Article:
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Original Research ARTICLE Provisionally accepted The full-text will be published soon. Notify me

Front. Vet. Sci. | doi: 10.3389/fvets.2019.00236

Broiler chickens on-farm welfare assessment: Estimating the robustness of the transect sampling method

  • 1Departamento de Producción Animal, Neiker Tecnalia, Spain
  • 2IKERBASQUE Basque Foundation for Science, Spain

Assessing commercial broiler chickens´ welfare usually comes at the cost of reduced precision due to the large flock sizes and required time commitments. The transect method for on-farm welfare assessment is conducted by walking within delimited paths between feeder and drinker lines within the commercial house, referred to as transects. This non-invasive method is conducted by detecting birds with signs of impaired welfare indicators, which include: leg problems, sickness, body wounds, and feather dirtiness. The transect method has been validated for commercial turkey flocks but not for broiler chickens due to the large flock sizes. The aim of this study was to evaluate the robustness of the transect method in broiler chicken flocks through a capture-recapture approach of a known subpopulation of 80 birds. Groups of 10 chickens were captured and individually marked in eight locations of the house. Two observers collected the number and position of the detected marked birds while walking along non-adjacent transects (4 samplings/house/day) during the two following days. Detection and repetition rates per house, and within transects were calculated, as well as the effects of flock density, transect number/house (6 vs 8) and sampling time (morning vs afternoon). The number of traveled transects was calculated for birds detected more than once and the population random distribution was tested by comparing the number of observed and expected birds/transect. Results showed more than 64% of detection rate with a repetition rate/house sampling of 24% and per transect of 1.66%. Higher repetition rates in six-transect houses and during morning samplings were detected. The number of traveled transects was higher in eight-transect houses and from birds first detected at walls, indicating longer traveled distances in wider houses. In addition, bootstrapping techniques were used to calculate the optimal sampling effort. Our findings indicate that the lowest repetition rates and optimal sampling can be achieved by assessing two transects, being one wall and one central, separated by three transects in between. Such sampling procedure would provide robust results for welfare assessment of commercial broiler chicken flocks.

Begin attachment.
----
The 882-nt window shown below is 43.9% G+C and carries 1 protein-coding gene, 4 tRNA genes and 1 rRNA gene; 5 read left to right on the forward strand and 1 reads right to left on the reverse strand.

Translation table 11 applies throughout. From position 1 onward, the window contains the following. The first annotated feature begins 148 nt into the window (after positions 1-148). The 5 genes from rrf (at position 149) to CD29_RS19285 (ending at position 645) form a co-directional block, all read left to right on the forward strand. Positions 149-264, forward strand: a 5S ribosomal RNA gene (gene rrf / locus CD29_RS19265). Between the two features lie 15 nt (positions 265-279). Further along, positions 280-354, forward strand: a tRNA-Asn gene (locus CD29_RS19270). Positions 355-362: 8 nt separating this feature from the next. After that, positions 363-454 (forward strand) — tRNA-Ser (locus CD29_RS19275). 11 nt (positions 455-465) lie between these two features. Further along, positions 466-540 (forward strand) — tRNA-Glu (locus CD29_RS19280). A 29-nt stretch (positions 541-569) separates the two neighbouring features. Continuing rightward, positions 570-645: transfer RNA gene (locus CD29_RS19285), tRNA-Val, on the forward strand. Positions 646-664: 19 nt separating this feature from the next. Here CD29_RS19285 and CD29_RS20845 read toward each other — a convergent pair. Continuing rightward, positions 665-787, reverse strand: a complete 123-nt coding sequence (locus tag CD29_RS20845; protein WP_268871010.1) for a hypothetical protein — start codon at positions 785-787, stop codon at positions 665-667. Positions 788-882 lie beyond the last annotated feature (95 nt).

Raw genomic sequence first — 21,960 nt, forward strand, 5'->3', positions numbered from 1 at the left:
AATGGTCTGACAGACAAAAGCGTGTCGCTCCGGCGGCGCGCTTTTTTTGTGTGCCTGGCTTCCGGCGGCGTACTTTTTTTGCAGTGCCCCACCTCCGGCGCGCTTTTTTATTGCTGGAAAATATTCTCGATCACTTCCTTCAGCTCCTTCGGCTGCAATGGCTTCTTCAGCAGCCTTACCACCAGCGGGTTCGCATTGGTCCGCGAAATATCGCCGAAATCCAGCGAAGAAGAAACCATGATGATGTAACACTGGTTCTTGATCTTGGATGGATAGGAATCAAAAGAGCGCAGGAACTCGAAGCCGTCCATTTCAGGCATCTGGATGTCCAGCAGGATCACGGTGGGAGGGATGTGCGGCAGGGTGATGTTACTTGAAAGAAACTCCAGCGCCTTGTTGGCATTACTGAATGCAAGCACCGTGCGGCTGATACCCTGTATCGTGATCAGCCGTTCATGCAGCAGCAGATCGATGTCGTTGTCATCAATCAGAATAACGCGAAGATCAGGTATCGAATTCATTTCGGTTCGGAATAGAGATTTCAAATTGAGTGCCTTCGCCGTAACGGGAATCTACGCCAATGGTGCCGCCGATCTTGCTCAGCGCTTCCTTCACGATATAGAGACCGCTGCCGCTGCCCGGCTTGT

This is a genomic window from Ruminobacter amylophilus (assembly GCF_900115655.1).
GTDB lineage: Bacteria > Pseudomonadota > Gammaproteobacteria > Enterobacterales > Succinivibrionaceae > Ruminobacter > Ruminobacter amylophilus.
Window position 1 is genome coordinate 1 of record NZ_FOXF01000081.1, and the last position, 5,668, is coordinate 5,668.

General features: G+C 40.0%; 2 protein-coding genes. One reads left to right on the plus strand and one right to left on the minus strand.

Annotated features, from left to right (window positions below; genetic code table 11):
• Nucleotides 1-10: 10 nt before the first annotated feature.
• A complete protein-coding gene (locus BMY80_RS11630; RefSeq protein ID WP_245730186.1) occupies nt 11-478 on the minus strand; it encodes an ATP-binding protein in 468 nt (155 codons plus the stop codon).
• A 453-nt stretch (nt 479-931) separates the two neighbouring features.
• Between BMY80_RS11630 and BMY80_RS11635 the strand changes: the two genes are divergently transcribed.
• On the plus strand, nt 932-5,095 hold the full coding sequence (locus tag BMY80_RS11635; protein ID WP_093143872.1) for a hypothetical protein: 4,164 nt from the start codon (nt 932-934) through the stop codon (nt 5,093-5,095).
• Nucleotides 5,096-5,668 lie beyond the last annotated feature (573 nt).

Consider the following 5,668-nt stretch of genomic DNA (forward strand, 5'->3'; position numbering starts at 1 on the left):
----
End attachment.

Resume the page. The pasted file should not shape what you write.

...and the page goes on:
Keywords: Welfare assessment, Transect method, Broiler - Chicken, representative sample, robustness

Received: 26 Feb 2019; Accepted: 02 Jul 2019.

Edited by:

Sabine G. Gebhardt-Henrich, University of Bern, Switzerland

Reviewed by:

Marian S. Dawkins, University of Oxford, United Kingdom
Käthe E. Kittelsen, Animalia (Norway), Norway  

Copyright: © 2019 BenSassi, Averós and Estevez. This is an open-access article distributed under the terms of the Creative Commons Attribution License (CC BY). The use, distribution or reproduction in other forums is permitted, provided the original author(s) and the copyright owner(s) are credited and that the original publication in this journal is cited, in accordance with accepted academic practice. No use, distribution or reproduction is permitted which does not comply with these terms.

* Correspondence: Prof. Inma Estevez, Departamento de Producción Animal, Neiker Tecnalia, Vitoria-Gasteiz, Spain, iestevez@neiker.eus